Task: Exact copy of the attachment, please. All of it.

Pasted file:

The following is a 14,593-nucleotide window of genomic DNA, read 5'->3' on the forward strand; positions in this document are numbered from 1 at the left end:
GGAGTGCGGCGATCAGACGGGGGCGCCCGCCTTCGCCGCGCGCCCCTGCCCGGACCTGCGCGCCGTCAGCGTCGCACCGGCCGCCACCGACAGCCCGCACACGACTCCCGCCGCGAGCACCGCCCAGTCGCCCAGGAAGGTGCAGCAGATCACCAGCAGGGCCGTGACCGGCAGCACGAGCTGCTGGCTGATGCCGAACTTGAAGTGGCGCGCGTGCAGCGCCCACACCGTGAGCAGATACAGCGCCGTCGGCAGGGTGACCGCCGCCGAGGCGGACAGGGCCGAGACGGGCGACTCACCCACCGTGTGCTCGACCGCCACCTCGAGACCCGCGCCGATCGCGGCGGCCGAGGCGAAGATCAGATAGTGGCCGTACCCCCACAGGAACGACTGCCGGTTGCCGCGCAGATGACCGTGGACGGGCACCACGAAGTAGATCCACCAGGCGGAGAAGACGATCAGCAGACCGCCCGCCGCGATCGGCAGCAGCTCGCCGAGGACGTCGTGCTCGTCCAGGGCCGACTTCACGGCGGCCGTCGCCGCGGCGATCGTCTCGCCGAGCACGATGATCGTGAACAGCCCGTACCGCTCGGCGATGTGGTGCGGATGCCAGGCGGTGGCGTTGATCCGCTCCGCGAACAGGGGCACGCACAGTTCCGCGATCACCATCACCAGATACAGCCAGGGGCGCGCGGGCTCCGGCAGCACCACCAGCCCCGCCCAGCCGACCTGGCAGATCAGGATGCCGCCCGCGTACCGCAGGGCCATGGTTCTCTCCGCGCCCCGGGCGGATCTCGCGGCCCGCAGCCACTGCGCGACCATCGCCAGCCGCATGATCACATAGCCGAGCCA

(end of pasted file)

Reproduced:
The following is a 14,593-nucleotide window of genomic DNA, read 5'->3' on the forward strand; positions in this document are numbered from 1 at the left end:
GGAGTGCGGCGATCAGACGGGGGCGCCCGCCTTCGCCGCGCGCCCCTGCCCGGACCTGCGCGCCGTCAGCGTCGCACCGGCCGCCACCGACAGCCCGCACACGACTCCCGCCGCGAGCACCGCCCAGTCGCCCAGGAAGGTGCAGCAGATCACCAGCAGGGCCGTGACCGGCAGCACGAGCTGCTGGCTGATGCCGAACTTGAAGTGGCGCGCGTGCAGCGCCCACACCGTGAGCAGATACAGCGCCGTCGGCAGGGTGACCGCCGCCGAGGCGGACAGGGCCGAGACGGGCGACTCACCCACCGTGTGCTCGACCGCCACCTCGAGACCCGCGCCGATCGCGGCGGCCGAGGCGAAGATCAGATAGTGGCCGTACCCCCACAGGAACGACTGCCGGTTGCCGCGCAGATGACCGTGGACGGGCACCACGAAGTAGATCCACCAGGCGGAGAAGACGATCAGCAGACCGCCCGCCGCGATCGGCAGCAGCTCGCCGAGGACGTCGTGCTCGTCCAGGGCCGACTTCACGGCGGCCGTCGCCGCGGCGATCGTCTCGCCGAGCACGATGATCGTGAACAGCCCGTACCGCTCGGCGATGTGGTGCGGATGCCAGGCGGTGGCGTTGATCCGCTCCGCGAACAGGGGCACGCACAGTTCCGCGATCACCATCACCAGATACAGCCAGGGGCGCGCGGGCTCCGGCAGCACCACCAGCCCCGCCCAGCCGACCTGGCAGATCAGGATGCCGCCCGCGTACCGCAGGGCCATGGTTCTCTCCGCGCCCCGGGCGGATCTCGCGGCCCGCAGCCACTGCGCGACCATCGCCAGCCGCATGATCACATAGCCGAGCCA